The 954 participants in the survey (fielded in December 2011 and January 2012) were overwhelmingly male (84.2%). Since the Bureau of Labor Statistics reports that 69.2% of all personal financial advisors are men, respondents to the “Pursuing Practice Excellence” advisor survey constituted a larger percentage of men than the industry overall. In addition, 28.4% of respondents were over 60 years old, a significantly higher age than estimates (14%) from a recent report by Cerulli Associates as to the average age of advisors. Finally, nearly 40% of the participants had more than 20 years of experience. So, in general, a higher percentage of respondents were men, and they were older and more experienced than the “typical” advisor. That experience, we believe, makes the findings additionally authoritative (for additional data on the respondents and the entire survey, see the Pursuing Practice Excellence homepage on

Respondents to the survey also represented an accurate cross-section of advisors. Nearly 50% of the participants described themselves as “employees of a financial services” firm. Just over 30% called themselves “owners of their own firms,” and roughly 20% described themselves as independent contractors. In terms of practice structure, respondents were spread across the five categories with over 60% identifying themselves as a “solo advisor” or “advisor with support staff.”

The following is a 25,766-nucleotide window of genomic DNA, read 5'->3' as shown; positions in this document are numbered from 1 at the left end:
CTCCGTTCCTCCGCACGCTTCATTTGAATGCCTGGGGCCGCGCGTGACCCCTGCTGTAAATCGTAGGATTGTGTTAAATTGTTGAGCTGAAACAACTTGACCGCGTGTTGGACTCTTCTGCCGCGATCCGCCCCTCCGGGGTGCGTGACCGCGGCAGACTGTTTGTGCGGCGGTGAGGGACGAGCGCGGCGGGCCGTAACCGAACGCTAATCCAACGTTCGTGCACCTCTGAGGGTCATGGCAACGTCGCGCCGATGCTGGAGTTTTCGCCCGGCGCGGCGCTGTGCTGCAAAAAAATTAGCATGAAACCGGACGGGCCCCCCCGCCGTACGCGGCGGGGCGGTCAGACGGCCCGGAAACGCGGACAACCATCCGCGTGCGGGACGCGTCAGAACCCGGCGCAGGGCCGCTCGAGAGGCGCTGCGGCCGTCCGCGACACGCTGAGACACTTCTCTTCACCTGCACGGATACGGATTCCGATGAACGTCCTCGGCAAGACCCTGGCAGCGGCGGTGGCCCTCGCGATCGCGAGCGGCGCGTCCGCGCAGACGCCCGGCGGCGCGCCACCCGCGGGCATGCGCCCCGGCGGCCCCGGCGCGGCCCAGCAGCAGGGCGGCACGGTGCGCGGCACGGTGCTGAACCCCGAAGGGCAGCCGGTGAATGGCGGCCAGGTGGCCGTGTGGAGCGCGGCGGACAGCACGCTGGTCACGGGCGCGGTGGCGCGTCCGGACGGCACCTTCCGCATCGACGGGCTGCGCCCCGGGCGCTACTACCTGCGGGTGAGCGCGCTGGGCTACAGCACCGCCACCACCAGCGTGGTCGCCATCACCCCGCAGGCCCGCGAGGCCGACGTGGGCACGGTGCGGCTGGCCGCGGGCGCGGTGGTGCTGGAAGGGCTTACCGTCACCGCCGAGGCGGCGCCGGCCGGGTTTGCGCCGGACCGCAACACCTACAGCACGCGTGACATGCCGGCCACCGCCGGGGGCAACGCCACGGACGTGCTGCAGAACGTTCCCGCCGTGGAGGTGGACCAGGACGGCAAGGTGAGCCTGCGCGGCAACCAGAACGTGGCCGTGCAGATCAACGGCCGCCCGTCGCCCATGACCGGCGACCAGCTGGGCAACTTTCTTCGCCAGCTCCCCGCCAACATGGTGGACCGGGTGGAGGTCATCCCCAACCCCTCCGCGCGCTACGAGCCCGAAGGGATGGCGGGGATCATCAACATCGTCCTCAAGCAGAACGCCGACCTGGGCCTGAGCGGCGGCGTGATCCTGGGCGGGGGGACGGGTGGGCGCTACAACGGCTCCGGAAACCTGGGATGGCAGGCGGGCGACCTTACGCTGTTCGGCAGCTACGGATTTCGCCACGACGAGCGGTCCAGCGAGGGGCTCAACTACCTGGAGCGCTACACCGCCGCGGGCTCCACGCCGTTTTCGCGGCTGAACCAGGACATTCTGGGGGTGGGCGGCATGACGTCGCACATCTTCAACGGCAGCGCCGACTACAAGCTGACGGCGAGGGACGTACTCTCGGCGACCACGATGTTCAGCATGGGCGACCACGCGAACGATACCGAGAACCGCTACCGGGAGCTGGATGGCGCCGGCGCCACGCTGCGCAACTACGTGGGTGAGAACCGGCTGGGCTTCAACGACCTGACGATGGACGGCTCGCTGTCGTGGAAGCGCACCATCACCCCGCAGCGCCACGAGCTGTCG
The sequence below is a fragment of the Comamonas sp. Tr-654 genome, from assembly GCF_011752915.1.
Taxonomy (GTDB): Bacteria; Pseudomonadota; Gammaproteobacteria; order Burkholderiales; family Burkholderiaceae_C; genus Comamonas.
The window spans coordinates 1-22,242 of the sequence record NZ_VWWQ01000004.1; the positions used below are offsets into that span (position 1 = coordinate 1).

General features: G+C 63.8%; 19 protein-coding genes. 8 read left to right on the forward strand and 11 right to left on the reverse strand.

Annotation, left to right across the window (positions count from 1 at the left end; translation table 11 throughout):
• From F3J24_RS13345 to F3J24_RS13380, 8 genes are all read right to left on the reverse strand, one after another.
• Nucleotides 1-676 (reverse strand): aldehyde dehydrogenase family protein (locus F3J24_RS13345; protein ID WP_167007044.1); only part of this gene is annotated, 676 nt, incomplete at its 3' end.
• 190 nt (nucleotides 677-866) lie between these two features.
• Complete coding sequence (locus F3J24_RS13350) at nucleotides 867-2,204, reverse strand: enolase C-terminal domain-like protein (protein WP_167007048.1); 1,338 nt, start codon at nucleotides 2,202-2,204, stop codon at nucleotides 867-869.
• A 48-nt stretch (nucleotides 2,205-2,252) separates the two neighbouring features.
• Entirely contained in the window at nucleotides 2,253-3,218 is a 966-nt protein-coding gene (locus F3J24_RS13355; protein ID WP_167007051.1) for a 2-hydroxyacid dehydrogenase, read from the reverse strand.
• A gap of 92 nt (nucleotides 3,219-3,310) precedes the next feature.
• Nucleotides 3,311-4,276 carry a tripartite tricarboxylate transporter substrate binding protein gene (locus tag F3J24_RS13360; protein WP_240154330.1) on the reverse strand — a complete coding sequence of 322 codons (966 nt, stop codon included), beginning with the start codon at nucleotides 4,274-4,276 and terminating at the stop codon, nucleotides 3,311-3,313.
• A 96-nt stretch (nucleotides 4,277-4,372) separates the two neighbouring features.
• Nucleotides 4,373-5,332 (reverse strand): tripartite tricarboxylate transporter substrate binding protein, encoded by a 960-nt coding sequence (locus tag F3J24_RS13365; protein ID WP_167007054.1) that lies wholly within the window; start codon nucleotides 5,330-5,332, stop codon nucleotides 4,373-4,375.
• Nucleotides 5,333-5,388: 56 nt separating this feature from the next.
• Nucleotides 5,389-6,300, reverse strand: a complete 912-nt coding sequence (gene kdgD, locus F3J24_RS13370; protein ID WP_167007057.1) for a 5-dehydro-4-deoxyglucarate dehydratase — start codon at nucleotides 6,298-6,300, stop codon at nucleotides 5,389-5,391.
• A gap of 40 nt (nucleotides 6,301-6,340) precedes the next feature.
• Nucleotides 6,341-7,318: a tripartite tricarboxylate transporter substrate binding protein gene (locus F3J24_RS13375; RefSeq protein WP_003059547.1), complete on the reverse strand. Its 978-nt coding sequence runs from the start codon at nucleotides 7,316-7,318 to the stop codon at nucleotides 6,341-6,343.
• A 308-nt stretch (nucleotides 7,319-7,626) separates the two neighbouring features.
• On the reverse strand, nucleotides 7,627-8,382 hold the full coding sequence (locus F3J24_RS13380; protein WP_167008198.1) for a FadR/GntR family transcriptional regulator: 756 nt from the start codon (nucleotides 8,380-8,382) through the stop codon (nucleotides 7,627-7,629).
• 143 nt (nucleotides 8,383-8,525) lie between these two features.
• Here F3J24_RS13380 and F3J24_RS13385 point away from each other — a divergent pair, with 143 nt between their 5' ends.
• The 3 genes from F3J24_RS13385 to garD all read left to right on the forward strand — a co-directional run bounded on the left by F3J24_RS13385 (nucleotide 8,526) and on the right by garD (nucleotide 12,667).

The survey participants were spread across revenue categories as well, with those reporting annual revenue of from $100,000 to $250,000 constituting the largest percentage of respondents (28.4%) and just under 15% reporting annual revenue of more than $1 million. This revenue comes from a mix of areas, but the largest group (35%) identified themselves as deriving more than 75% of their revenues from advisory fees.

Finally, there was a broad mix of types of firms that advisors are affiliated with, with each category constituting at least 15% of the whole, again reflecting an accurate cross-section of the advisor affiliation universe.

What Advisors Do Now and How They Measure Success

How do you measure business success?